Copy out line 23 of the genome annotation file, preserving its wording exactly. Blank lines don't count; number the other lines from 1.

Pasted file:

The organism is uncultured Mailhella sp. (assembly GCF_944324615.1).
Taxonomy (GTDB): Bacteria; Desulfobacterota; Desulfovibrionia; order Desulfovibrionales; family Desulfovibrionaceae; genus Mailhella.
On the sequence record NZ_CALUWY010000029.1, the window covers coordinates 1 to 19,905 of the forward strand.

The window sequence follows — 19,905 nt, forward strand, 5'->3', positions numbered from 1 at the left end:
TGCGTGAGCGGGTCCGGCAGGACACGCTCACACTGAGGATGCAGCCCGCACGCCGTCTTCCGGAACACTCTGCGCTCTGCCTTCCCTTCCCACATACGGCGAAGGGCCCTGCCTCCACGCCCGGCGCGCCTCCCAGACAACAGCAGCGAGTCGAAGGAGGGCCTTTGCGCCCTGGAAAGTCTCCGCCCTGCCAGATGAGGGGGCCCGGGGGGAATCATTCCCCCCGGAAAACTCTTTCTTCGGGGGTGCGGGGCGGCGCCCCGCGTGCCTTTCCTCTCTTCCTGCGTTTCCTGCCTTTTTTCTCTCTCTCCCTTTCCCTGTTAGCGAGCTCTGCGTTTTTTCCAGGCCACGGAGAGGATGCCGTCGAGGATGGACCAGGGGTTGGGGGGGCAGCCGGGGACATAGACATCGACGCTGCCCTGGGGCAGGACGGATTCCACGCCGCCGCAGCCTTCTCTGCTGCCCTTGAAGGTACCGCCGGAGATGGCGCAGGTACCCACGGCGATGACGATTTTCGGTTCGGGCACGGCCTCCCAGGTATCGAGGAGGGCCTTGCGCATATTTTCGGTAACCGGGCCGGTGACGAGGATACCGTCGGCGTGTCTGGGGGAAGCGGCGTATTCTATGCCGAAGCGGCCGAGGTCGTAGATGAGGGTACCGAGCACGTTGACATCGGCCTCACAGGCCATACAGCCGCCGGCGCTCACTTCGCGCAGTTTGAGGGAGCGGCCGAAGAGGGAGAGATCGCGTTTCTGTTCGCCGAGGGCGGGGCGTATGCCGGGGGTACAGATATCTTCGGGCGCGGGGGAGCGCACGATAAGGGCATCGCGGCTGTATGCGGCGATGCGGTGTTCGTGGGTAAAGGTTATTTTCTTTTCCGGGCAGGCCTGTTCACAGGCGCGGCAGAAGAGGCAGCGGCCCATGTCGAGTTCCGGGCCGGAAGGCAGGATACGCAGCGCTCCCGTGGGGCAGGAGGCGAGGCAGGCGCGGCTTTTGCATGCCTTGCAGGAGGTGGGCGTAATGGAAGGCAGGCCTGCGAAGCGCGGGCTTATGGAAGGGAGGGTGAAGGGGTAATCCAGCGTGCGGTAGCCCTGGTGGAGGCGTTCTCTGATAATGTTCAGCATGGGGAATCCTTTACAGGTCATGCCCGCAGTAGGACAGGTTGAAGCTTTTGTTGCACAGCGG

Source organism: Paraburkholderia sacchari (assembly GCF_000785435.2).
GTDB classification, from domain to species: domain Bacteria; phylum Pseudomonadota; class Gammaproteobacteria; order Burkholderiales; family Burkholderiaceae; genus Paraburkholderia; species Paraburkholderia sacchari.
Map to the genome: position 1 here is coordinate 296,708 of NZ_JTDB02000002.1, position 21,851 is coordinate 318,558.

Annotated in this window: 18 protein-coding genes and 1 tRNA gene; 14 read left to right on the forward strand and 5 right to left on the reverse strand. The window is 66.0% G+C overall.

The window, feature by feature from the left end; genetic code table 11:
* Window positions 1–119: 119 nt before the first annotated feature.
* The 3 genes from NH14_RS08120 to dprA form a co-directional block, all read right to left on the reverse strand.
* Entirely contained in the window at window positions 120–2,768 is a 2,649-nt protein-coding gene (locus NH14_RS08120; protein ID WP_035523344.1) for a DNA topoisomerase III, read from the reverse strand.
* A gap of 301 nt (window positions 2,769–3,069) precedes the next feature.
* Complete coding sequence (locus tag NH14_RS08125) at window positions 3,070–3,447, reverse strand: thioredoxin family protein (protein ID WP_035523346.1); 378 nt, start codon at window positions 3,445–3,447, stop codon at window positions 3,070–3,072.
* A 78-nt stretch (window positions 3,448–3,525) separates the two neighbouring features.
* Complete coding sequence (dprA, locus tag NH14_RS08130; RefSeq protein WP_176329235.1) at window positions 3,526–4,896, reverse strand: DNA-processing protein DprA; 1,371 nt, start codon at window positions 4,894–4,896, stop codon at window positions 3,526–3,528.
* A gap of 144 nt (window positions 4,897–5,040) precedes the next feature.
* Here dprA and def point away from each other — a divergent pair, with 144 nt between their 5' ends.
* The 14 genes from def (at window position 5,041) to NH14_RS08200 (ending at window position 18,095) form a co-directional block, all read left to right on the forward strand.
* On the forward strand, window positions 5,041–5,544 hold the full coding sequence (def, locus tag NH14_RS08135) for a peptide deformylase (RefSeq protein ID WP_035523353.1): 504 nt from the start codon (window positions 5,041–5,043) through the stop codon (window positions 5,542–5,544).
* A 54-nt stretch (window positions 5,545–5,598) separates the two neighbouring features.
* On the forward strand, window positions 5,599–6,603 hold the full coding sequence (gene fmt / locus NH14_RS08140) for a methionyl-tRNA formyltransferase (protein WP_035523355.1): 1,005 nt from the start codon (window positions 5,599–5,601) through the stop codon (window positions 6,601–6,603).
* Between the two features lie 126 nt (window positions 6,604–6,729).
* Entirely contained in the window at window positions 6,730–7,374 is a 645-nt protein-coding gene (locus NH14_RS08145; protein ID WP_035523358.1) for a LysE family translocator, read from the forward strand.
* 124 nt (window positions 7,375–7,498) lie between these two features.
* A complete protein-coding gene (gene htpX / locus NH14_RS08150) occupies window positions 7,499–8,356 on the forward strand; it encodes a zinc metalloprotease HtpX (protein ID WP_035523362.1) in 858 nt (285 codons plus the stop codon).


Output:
* On the forward strand, window positions 5,599–6,603 hold the full coding sequence (gene fmt / locus NH14_RS08140) for a methionyl-tRNA formyltransferase (protein WP_035523355.1): 1,005 nt from the start codon (window positions 5,599–5,601) through the stop codon (window positions 6,601–6,603).